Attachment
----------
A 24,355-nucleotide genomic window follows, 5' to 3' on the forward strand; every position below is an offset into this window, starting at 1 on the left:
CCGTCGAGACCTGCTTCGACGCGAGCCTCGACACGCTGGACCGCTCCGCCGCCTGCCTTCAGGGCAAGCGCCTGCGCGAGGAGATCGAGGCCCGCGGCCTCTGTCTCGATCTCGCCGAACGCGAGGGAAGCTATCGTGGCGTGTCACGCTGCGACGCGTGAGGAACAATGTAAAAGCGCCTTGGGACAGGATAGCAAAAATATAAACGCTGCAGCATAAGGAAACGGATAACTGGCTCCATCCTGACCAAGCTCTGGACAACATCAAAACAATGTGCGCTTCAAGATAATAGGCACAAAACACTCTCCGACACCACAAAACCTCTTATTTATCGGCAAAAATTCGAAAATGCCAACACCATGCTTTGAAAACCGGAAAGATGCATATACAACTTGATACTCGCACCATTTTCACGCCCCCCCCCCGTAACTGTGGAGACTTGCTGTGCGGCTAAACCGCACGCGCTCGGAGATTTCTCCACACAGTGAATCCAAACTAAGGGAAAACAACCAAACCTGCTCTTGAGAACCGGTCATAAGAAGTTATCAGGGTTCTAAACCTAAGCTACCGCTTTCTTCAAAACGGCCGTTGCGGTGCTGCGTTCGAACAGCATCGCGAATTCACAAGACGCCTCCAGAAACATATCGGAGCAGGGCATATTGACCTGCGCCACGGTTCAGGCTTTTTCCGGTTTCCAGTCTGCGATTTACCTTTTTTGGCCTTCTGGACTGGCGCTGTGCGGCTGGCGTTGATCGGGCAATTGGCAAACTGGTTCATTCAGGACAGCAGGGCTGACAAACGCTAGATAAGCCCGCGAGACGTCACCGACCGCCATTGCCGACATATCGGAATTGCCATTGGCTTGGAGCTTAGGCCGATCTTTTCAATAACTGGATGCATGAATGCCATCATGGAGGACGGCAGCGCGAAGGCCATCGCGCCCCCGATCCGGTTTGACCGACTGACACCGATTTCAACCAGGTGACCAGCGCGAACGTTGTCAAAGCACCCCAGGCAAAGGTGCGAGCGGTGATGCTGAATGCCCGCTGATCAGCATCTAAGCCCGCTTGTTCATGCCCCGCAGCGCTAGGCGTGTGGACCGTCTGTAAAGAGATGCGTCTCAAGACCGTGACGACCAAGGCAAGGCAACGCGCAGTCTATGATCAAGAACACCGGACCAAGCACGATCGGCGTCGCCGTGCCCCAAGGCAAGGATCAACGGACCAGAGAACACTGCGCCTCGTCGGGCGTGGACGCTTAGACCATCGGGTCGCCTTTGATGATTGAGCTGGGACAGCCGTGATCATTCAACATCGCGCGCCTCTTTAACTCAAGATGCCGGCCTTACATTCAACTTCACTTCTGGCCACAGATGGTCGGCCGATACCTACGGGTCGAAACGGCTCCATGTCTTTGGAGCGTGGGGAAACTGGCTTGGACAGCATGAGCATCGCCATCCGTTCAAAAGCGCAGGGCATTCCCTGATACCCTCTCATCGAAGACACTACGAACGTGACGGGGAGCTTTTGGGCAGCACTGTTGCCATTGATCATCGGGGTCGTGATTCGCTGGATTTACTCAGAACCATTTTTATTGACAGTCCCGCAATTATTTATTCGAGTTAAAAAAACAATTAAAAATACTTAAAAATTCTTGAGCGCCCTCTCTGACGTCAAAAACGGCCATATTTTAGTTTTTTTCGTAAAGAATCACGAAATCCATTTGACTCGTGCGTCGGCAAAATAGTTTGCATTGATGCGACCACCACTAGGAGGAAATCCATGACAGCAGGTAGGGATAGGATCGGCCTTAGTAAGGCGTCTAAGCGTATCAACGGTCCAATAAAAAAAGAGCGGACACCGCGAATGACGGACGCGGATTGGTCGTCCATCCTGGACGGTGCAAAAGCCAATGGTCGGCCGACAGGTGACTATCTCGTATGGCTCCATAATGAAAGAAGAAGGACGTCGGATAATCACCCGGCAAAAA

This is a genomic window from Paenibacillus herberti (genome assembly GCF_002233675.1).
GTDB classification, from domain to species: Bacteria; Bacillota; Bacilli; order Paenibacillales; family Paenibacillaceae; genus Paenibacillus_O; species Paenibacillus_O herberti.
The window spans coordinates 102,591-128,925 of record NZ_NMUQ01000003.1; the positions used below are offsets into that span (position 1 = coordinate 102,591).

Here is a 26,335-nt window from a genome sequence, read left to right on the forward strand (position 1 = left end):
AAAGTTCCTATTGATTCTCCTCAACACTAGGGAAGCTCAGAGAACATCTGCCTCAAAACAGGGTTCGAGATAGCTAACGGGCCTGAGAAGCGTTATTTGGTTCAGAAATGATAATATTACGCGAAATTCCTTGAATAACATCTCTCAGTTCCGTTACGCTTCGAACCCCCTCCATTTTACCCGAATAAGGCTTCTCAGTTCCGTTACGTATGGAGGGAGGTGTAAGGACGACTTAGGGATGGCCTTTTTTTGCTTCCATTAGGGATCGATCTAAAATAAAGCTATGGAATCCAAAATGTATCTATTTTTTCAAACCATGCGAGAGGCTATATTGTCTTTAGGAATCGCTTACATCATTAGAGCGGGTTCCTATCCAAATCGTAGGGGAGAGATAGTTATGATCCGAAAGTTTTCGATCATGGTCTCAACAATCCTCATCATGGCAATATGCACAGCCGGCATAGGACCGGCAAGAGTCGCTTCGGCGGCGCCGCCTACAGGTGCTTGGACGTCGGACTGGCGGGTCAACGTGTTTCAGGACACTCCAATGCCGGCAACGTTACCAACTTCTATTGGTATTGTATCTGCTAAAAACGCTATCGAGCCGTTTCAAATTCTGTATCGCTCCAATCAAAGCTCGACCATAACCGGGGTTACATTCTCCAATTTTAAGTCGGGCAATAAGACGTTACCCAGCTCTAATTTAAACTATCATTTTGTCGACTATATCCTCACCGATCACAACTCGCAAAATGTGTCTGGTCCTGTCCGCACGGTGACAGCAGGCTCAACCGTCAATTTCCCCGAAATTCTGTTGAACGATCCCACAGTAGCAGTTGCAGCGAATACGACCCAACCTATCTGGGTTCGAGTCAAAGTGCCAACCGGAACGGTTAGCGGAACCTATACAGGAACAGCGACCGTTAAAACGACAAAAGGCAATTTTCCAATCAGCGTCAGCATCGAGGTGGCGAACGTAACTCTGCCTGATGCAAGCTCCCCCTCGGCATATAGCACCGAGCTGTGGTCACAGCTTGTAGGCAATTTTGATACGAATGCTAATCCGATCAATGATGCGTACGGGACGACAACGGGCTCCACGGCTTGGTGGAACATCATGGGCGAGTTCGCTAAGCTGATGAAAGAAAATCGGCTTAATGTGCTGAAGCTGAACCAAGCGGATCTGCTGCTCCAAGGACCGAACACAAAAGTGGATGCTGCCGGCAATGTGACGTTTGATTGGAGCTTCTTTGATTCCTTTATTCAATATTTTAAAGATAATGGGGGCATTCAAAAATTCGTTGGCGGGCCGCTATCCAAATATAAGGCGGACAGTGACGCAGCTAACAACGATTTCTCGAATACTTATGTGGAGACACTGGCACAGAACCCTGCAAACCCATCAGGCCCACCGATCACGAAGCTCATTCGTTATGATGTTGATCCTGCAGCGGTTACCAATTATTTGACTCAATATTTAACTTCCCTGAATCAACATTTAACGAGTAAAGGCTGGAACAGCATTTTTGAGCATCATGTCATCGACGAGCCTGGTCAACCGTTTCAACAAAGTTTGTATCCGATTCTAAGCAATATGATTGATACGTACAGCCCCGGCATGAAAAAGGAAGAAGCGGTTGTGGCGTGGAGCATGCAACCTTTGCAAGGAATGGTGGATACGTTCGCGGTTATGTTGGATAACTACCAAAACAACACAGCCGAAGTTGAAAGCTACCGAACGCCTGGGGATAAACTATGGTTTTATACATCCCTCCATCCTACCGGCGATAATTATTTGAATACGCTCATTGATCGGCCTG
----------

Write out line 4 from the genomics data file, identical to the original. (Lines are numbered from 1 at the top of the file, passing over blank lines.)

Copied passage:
GTDB classification, from domain to species: Bacteria; Bacillota; Bacilli; order Paenibacillales; family Paenibacillaceae; genus Paenibacillus_O; species Paenibacillus_O herberti.